After visiting Tokyo Autosalon earlier this year I noticed it isn't about high horsepower, like you mentioned. It's all about going green and cosmetically tuning your cars. Wheels, Body, Suspension was the primary focus while tuning was left alone.

Nads: I would love to see our tuner movement shift to accept new platforms. In terms of Euros there’s the MINI (although more campy than cool) and the Fiat 500 is intriguing. Ken Block is single-handedly forcing us to take notice of the Focus and I’ve been hearing some positively tasty tuner rumors about Chevy’s new Sonic (dare I say groundbreaking). And because I’m an old fool I am partial to the old school. The Honda heads are hot for the EG hatch as of late and So Cal shows like TORC and JCCS further support the strength of this scene.

Mike: While it can be disappointing as car enthusiast to see this huge shift towards eco-friendly cars, it's not all bad news. Carmakers around the world are planning to introduce lighter cars and turbochargers to increase efficiency – both of these things can mean great fun to tuners. Also, there will always be those who live for the classics – whether your definition classic means a 1999 Civic or a Datsun 510.

Speedhunters: There is one beacon of light when it comes to Japanese cars and that’s the Toyota/Subaru FR coupe. If priced right, this car has the potential to reinvigorate the tuning scene. What are your thoughts about this car?

Peter: This is the car that will make or break our market. If it’s a success then other manufacturers will take note and follow Toyota/Subaru’s lead in building light, sporty, RWD sports cars.
Based on what I have seen and read, the FR-S will deliver what most of us have been waiting for. A nimble, light, RWD sports car, with lots of aftermarket potential. It’s been a long time since we have had a car such as this available to us and I am hoping the market embraces it with open arms.

I think it'll be priced fair and definitely below a new 370Z so there might be a chance to ignite a new group of tuners. I think the car has a lot of potential.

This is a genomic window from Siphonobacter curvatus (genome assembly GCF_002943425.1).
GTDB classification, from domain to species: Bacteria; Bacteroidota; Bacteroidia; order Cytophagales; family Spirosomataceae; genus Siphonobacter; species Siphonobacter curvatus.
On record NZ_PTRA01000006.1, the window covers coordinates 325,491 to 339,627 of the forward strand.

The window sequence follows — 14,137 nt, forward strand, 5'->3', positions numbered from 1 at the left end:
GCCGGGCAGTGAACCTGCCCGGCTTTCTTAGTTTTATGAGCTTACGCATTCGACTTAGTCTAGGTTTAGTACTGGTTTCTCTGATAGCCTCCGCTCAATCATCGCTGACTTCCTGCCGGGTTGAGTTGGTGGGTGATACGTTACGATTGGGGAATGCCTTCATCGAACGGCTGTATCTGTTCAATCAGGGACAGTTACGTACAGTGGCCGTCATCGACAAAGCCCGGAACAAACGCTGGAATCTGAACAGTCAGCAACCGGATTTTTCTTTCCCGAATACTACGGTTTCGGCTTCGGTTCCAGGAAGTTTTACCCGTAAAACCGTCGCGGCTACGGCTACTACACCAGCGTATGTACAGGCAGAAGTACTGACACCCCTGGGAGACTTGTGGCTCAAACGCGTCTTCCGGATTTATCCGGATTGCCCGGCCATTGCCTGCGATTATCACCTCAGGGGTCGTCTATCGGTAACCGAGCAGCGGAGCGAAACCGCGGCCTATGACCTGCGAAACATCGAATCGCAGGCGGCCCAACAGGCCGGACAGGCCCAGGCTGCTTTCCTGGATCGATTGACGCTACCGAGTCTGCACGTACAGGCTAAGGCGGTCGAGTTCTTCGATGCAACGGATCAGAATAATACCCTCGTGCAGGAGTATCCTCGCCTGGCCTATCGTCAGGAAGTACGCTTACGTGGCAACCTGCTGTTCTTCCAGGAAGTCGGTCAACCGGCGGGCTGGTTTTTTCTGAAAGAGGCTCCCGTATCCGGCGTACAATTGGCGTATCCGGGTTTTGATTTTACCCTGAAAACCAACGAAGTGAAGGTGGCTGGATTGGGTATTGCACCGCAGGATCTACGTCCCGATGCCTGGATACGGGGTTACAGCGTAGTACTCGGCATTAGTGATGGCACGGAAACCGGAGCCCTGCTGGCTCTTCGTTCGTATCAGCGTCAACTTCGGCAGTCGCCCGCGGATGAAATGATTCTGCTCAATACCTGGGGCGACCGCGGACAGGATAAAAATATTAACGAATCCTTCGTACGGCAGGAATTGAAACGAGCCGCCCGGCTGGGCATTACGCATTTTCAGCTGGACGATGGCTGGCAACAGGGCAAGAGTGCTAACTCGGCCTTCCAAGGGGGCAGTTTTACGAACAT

Nads: You hit it on the head in regards to pricing. Toyota’s been out of this game for far too long (and no, the current Scion lineup most definitely does not count) and with an EJ-based mill the Subie tuners will have a jump on R&D. And I’d be remiss if I didn’t point out the FR platform. Hello, drifters! The big question is, will an LS fit? Ha! JK, LOL and all that.

Mike: Unless Toyota/Subaru seriously mess up this car before it hits dealers, I can't see it being anytihng but a smashing success. Like Peter says, if this car does succeed it will send the message to other car makers to get going on their own projects (cough new Silvia cough). This car can't come out soon enough.

Speedhunters: So, what’s next? Is there a certain tuning style or movement that you see gaining momentum? What will the tuning world look like two or three years from now?

Peter: To me, the tuning scene will continue to evolve but with less emphasis on hardcore modifications. ECU tuning and bolt-on’s will become the predominant performance modifications whereas stance and unique wheels will be the focus for simple exterior modifications.  Because of the reduced popularity in tuning cars, the police will loosen up on enforcing regulations and give us some breathing room to do as we please with the way we modify our rides…wishful thinking right? The next five years will be a pivotal time for the modified car
market. With cars becoming more and more integrated into their
electronics systems and the green movement surging forward, we are left
with fewer new platforms to modify. Will this mean we turn towards older
vehicles as our go-to cars and become the next ‘Hod Rod’ generation or